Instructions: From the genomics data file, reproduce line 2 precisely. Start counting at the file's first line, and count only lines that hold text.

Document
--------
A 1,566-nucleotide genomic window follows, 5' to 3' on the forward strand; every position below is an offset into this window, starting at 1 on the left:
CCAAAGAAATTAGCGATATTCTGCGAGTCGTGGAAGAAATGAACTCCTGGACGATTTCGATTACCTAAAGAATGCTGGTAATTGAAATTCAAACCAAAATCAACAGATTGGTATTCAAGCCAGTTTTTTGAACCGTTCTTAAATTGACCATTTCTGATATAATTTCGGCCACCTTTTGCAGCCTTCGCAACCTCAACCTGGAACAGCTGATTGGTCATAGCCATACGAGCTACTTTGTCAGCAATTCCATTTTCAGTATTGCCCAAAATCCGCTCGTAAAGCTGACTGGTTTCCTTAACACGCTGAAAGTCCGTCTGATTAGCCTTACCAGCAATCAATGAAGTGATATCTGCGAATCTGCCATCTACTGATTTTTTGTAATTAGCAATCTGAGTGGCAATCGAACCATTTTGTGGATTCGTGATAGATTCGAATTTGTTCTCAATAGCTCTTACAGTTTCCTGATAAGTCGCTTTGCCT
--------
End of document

CCAAAGAAATTAGCGATATTCTGCGAGTCGTGGAAGAAATGAACTCCTGGACGATTTCGATTACCTAAAGAATGCTGGTAATTGAAATTCAAACCAAAATCAACAGATTGGTATTCAAGCCAGTTTTTTGAACCGTTCTTAAATTGACCATTTCTGATATAATTTCGGCCACCTTTTGCAGCCTTCGCAACCTCAACCTGGAACAGCTGATTGGTCATAGCCATACGAGCTACTTTGTCAGCAATTCCATTTTCAGTATTGCCCAAAATCCGCTCGTAAAGCTGACTGGTTTCCTTAACACGCTGAAAGTCCGTCTGATTAGCCTTACCAGCAATCAATGAAGTGATATCTGCGAATCTGCCATCTACTGATTTTTTGTAATTAGCAATCTGAGTGGCAATCGAACCATTTTGTGGATTCGTGATAGATTCGAATTTGTTCTCAATAGCTCTTACAGTTTCCTGATAAGTCGCTTTGCCT